[CS]:
Gangster movies were a big deal in my family. My mother wasn’t that big into films, but THE GODFATHER was a big deal. There was a story about how my Mum was pregnant with me when my Dad took her to see THE GODFATHER. The manageress – as they used to call them at that time, because I want to highlight again, there was a female manager of the ABC at that point in time – was really, really concerned: “Don’t take your wife in, she’s too close. She’s too expectant. This movie’s going to stress her out.” And of course they went in and my Mum and Dad loved THE GODFATHER, it was fantastic.

My Dad didn’t really censor what I watched. My mum tried to censor what I watched, I didn’t get to see THE GODFATHER until I was about 15, which I was quite glad about. There’s a right time to see things sometimes. I think that’s why people rediscover movies. They’ve seen them at the wrong time and sometimes they see them again and it just hits that sweet spot. Obviously THE GODFATHER was talked about and there was this legend that I was so warped because my Mum had sat there watching the Horse’s head and all of that. Then there’s SCARFACE. SCARFACE came out at the end of 1983 and my interest in film was really developed by that point in time to the point where I knew I was going to start a diary and the managers, they started giving me bits and pieces, posters, and press kits. I started becoming an obsessive collector – “just give me everything now!”. I wish I still had most of it because it was quite an archive.

[RC]:
Can I just pick up talking about your Dad being a ‘ham’ and a ‘showman’. I’m wondering if that influenced the way that you see films because, one of the things I think has changed massively over my life in the cinema is what I would call showmanship, or a less gendered term. There must be a better way of describing it, but something has gone…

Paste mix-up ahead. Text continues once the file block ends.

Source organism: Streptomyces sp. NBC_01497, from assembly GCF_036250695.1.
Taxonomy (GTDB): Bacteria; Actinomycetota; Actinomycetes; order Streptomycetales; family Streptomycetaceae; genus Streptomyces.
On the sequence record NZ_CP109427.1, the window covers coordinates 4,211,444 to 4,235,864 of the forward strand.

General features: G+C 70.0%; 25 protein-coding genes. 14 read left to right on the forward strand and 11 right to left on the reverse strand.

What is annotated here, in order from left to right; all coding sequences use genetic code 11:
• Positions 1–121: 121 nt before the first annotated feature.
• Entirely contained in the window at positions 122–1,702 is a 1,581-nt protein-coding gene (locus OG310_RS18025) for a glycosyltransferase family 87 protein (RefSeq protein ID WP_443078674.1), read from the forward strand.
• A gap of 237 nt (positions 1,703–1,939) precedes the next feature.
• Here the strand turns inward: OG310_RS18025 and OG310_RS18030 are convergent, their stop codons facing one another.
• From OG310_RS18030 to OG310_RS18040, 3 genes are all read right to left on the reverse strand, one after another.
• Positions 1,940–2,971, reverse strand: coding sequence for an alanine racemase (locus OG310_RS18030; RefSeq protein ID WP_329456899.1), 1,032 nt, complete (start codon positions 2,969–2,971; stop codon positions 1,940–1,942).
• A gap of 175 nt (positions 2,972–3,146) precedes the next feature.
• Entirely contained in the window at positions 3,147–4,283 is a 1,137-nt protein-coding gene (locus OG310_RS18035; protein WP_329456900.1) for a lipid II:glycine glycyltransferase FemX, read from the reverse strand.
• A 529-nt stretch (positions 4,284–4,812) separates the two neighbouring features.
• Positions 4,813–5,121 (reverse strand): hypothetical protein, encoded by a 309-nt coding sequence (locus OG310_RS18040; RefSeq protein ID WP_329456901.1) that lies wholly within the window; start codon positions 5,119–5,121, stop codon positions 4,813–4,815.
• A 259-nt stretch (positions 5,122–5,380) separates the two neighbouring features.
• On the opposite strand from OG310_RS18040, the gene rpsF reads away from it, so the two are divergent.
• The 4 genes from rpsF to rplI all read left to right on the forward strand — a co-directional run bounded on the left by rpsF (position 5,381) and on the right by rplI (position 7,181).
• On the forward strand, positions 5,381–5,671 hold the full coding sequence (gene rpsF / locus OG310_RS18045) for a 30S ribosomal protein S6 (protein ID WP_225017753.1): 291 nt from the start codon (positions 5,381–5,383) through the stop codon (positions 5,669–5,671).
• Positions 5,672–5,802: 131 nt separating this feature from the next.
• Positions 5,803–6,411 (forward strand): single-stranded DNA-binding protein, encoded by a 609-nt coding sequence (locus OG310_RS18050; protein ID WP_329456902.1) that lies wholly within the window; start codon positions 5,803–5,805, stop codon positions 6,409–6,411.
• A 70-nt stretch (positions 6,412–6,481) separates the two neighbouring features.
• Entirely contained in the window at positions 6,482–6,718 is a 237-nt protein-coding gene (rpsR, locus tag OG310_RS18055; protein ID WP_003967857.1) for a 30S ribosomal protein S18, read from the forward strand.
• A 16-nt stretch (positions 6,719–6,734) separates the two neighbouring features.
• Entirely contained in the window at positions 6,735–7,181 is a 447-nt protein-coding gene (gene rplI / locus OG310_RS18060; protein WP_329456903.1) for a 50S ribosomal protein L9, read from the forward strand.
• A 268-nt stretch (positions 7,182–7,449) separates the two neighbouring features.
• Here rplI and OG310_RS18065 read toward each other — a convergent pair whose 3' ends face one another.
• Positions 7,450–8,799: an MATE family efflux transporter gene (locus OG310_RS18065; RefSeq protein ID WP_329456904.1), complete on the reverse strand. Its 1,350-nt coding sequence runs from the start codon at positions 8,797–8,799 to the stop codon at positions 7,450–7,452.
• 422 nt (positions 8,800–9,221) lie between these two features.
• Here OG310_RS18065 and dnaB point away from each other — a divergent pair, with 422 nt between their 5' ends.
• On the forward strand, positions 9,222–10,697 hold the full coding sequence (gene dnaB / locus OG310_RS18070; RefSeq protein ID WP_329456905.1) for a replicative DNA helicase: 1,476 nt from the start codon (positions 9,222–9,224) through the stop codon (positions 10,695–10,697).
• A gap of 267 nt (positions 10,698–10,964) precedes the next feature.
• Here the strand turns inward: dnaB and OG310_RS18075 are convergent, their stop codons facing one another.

[CS]:
’Show’ is what it’s all about. ‘Showman’ seems a bit dated because you’ve got Hugh Jackman out there as Barnum and it’s very gender specific. But ‘showperson’, ‘showpeople’, ‘showfolk’… Terminology goes all the way back to carnival traditions. You’re in the business of show. I wrote an essay for the blu ray release of EYES OF LAURA MARS last year for Indicator and I came across this quote by Jon Peters from the late seventies where he’s saying “show business is two words and I like both of them”. It is show business, the relationship between art and commerce. Now, I don’t particularly want to think of myself as Jon Peters, but the ‘show’ has become lost and you can build a screen a zillion feet tall and a billion feet wide and cram the seats as close to it as you want in as small a space as possible but that is not all there is to the business of show. That is pre-packaged, in and out quick as you can. And that sense of the theatrical is what’s gone. And to the degree that my shows are retro, I don’t think my shows are retro in the sense that I’m trying to recreate something. But what I am trying to do is go back to little pointers or little signifiers that hark back to a more theatrical technique without being labored, without being overly nostalgic.

That’s why I like to use venues that I use, like the Duke of Yorks or the Phoenix or the Regent Street or the Prince Charles, because those venues carry on that tradition as best they can within the parameters that are set. If I’ve got tabs that I can open, I will open them. One day, I would love to stand in Bradford in the center of the screen and just go “THIS IS CINERAMA!”, and have the curtains draw back, which I’m sure many people have done, but it is that whole thing… You go to the IMAX and you get the big countdown – “10, 9, 8, 7…” – and it’s in 3D and it’s just coming out of you, and I love that. I love that because there’s more ‘show’ in the product. Although sometimes the dudes on the mic aren’t very funny…

Radiant Circus Special Features - Independent film curator The Celluloid Sorceress talks about her film life: FALLING DOWN film poster.

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Featured image: THE BOUNTY (1984).

Radiant Circus